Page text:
Case Comment: Municipal Council, Ratlam vs Shri Vardhichand

Municipal Council, Ratlam vs. Shri Vardhichand

AIR 1980 SC 1622

Facts of the Case

Inhabitants of Ratlam city situated in the state of Madhya Pradesh were the petitioners. Some of the residents of Ratlam city recorded complaint before Sub-Divisional Magistrate of Ratlam city claiming that municipality of that area is not constructing appropriate drains as needed and because of excretion created by nearby slum dwellers resulted into stench and stink in that area which led public nuisance to the petitioners of the case. The Sub Divisional Magistrate of Ratlam district directed the municipality to prepare a proper set-up plan within 6 months of the objection put together by the residents of Ratlam city. The instructions by the Sub-Divisional Magistrate to the municipality were affirmed by High Court. Thereafter, the municipality came in allure under the steady gaze of the apex court of India and claimed that they don’t have appropriate financial support as well as proper funds to conform to the instruction given by the sub-divisional magistrate of Ratlam city. From that point forward, Supreme Court provides guidance to the municipality to follow the instructions given by the Sub-Divisional magistrate under Section 123 of Municipality Act, 1961 and said that lack of funds is not a defense to carry out the basic duties done by the local authorities of a particular region.

Issue to the Case

The issue under the steady gaze of the court was whether the region’s monetary failure to actualize the program absolved it from statutory liability or not.

Arguments from Petitioner

Municipal Council contended on the ground that the inhabitants of that locality have picked that area with their own decision and proprietors of the house completely aware of the unsanitary conditions winning there. Thereby the owner of the houses precluding their right to the complaint about the insanitary condition prevailing there. Municipal Council additionally argued that there was impediment of financial resources for the development of and provision of services to fulfill the instructions given by the Sub Divisional Magistrate of Ratlam city.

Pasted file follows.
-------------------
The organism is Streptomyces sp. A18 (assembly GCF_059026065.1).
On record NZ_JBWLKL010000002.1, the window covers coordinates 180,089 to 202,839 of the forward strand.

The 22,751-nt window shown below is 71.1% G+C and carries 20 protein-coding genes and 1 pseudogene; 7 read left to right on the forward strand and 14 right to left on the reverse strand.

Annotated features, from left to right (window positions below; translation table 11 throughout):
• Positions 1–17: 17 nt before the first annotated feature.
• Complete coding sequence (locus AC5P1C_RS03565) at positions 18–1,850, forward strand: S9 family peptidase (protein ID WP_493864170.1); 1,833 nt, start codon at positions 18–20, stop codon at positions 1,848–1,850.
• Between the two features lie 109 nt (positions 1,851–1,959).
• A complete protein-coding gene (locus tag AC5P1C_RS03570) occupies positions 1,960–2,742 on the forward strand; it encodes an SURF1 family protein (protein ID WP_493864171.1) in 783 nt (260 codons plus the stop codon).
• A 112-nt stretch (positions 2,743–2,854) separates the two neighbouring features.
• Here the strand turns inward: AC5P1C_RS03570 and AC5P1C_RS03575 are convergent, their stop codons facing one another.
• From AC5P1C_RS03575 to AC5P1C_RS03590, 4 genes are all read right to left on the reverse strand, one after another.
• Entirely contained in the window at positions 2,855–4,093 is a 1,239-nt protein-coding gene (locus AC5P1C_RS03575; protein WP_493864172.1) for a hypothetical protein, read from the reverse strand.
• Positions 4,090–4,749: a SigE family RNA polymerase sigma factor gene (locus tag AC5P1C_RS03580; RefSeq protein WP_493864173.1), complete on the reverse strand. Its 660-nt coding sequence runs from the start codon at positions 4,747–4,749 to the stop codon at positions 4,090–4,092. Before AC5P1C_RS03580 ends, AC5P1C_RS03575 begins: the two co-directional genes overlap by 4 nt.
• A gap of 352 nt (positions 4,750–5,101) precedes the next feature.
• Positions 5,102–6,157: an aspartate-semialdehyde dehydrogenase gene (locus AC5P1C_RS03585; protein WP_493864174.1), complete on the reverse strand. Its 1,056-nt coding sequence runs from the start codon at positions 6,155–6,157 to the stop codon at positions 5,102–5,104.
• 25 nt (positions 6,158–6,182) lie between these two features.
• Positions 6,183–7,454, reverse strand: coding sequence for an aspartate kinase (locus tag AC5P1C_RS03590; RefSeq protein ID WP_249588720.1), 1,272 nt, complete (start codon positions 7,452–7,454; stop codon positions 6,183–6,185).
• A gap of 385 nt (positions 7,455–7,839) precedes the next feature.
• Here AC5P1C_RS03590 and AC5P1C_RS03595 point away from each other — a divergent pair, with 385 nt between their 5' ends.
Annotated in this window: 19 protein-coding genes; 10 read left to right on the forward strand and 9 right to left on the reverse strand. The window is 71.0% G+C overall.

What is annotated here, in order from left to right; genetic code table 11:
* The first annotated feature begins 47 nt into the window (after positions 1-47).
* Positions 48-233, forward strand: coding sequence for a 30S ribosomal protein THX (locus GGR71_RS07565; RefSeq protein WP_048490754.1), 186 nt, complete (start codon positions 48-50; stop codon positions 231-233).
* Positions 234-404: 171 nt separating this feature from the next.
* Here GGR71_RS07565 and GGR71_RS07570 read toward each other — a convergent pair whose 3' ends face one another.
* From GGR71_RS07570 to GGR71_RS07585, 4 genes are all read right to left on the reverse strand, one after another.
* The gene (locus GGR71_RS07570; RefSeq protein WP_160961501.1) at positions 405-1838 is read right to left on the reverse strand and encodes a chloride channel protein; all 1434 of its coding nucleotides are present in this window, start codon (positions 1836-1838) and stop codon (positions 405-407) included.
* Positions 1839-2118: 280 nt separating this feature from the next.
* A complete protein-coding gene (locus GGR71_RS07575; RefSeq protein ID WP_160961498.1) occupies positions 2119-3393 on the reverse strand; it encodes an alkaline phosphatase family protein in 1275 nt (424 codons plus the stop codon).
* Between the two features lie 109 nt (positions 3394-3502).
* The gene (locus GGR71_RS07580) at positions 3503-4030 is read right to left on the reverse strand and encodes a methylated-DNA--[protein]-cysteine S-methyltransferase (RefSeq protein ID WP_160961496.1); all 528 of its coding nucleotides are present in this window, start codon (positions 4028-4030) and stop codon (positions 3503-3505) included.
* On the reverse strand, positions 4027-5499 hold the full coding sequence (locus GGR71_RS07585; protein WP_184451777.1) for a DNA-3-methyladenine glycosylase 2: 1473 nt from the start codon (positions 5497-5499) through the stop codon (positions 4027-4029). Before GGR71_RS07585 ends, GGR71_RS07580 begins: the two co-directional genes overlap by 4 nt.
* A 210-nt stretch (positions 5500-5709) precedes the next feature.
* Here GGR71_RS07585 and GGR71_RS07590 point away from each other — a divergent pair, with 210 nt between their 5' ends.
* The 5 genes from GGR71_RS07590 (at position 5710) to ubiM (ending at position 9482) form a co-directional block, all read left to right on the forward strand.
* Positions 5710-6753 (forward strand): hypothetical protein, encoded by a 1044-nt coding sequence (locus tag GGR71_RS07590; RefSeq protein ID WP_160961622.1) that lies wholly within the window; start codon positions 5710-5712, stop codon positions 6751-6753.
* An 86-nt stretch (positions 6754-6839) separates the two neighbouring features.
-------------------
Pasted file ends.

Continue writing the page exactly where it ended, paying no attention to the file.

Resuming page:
Arguments from Respondent

Respondents contended that the Municipality of Ratlam city had neglected to meet its duties provided by the sub-divisional magistrate to accommodate public health including by neglecting to decrease pollution and other hazardous waste from affecting their homes. Respondents centered to stop pollution brought by runoff from a nearby alcohol plant, moderation of open waste that gathered in open pools and inadequately drained areas, mitigation of malaria resulting from standing water, and the production of sanitary facilities to forestall the flow of human waste into their neighboring areas.


Justice Krishna Iyer distinguished the provisions in the IPC and Criminal Procedure Code identifying with the law of public nuisance and deciphered them in the current case.

Initially, the extent that the statutory obligation goes, the municipality cannot avoid its obligation disregarding its rule book/legislation which puts a positive obligation on it.

Secondly, the court considered the aspect of public nuisance in contravention of Section 133 of the Criminal Procedure Code.

Section 133 to Section 143 of the Criminal Procedure Code are unique provisions that lay down procedural as well as substantive law. They are also called “summary remedies”. Section 133 sets out the authorities of Magistrate/Sub Div. Magistrate along with the process where a “conditional order” can be given. For example, one can truly constrain a police officer to take action which can be passed on to the magistrate who issues show-cause notice concerning the reason asking the violator why the conditional order shouldn’t be passed. He needs to appear before the magistrate for the equivalent. This order can be hence emptied (if compiled with) otherwise can be made perpetual.